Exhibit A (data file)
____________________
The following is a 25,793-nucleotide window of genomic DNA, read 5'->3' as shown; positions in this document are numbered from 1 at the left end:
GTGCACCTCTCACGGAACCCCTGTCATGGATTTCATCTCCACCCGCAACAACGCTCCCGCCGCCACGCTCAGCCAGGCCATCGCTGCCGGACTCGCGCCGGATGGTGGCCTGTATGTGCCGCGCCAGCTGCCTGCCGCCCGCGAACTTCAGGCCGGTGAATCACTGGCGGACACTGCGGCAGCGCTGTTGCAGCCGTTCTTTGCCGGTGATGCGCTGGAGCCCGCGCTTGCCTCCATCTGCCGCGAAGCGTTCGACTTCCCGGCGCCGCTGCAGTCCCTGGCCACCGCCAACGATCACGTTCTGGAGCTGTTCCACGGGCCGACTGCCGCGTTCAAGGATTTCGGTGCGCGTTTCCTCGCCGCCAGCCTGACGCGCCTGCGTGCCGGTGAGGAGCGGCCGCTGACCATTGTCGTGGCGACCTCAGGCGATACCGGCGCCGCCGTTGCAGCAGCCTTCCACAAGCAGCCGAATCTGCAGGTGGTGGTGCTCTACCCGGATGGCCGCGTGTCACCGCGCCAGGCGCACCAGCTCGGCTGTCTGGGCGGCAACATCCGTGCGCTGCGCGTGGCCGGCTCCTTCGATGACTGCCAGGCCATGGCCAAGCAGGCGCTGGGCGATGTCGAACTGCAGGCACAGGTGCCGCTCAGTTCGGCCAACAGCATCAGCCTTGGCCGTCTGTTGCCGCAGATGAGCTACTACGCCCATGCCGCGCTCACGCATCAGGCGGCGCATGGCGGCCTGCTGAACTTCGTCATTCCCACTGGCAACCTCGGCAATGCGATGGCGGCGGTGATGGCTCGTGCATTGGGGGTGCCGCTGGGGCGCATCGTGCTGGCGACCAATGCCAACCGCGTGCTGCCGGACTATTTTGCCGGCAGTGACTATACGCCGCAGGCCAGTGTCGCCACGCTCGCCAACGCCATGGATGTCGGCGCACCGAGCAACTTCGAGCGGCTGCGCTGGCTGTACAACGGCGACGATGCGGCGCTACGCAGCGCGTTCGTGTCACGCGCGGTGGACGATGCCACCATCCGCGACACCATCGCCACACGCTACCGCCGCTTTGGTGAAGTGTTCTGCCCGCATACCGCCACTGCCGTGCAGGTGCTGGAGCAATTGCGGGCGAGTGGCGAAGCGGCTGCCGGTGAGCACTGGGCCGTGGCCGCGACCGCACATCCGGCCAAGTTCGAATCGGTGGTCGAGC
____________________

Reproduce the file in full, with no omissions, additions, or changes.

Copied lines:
The following is a 25,793-nucleotide window of genomic DNA, read 5'->3' as shown; positions in this document are numbered from 1 at the left end:
GTGCACCTCTCACGGAACCCCTGTCATGGATTTCATCTCCACCCGCAACAACGCTCCCGCCGCCACGCTCAGCCAGGCCATCGCTGCCGGACTCGCGCCGGATGGTGGCCTGTATGTGCCGCGCCAGCTGCCTGCCGCCCGCGAACTTCAGGCCGGTGAATCACTGGCGGACACTGCGGCAGCGCTGTTGCAGCCGTTCTTTGCCGGTGATGCGCTGGAGCCCGCGCTTGCCTCCATCTGCCGCGAAGCGTTCGACTTCCCGGCGCCGCTGCAGTCCCTGGCCACCGCCAACGATCACGTTCTGGAGCTGTTCCACGGGCCGACTGCCGCGTTCAAGGATTTCGGTGCGCGTTTCCTCGCCGCCAGCCTGACGCGCCTGCGTGCCGGTGAGGAGCGGCCGCTGACCATTGTCGTGGCGACCTCAGGCGATACCGGCGCCGCCGTTGCAGCAGCCTTCCACAAGCAGCCGAATCTGCAGGTGGTGGTGCTCTACCCGGATGGCCGCGTGTCACCGCGCCAGGCGCACCAGCTCGGCTGTCTGGGCGGCAACATCCGTGCGCTGCGCGTGGCCGGCTCCTTCGATGACTGCCAGGCCATGGCCAAGCAGGCGCTGGGCGATGTCGAACTGCAGGCACAGGTGCCGCTCAGTTCGGCCAACAGCATCAGCCTTGGCCGTCTGTTGCCGCAGATGAGCTACTACGCCCATGCCGCGCTCACGCATCAGGCGGCGCATGGCGGCCTGCTGAACTTCGTCATTCCCACTGGCAACCTCGGCAATGCGATGGCGGCGGTGATGGCTCGTGCATTGGGGGTGCCGCTGGGGCGCATCGTGCTGGCGACCAATGCCAACCGCGTGCTGCCGGACTATTTTGCCGGCAGTGACTATACGCCGCAGGCCAGTGTCGCCACGCTCGCCAACGCCATGGATGTCGGCGCACCGAGCAACTTCGAGCGGCTGCGCTGGCTGTACAACGGCGACGATGCGGCGCTACGCAGCGCGTTCGTGTCACGCGCGGTGGACGATGCCACCATCCGCGACACCATCGCCACACGCTACCGCCGCTTTGGTGAAGTGTTCTGCCCGCATACCGCCACTGCCGTGCAGGTGCTGGAGCAATTGCGGGCGAGTGGCGAAGCGGCTGCCGGTGAGCACTGGGCCGTGGCCGCGACCGCACATCCGGCCAAGTTCGAATCGGTGGTCGAGC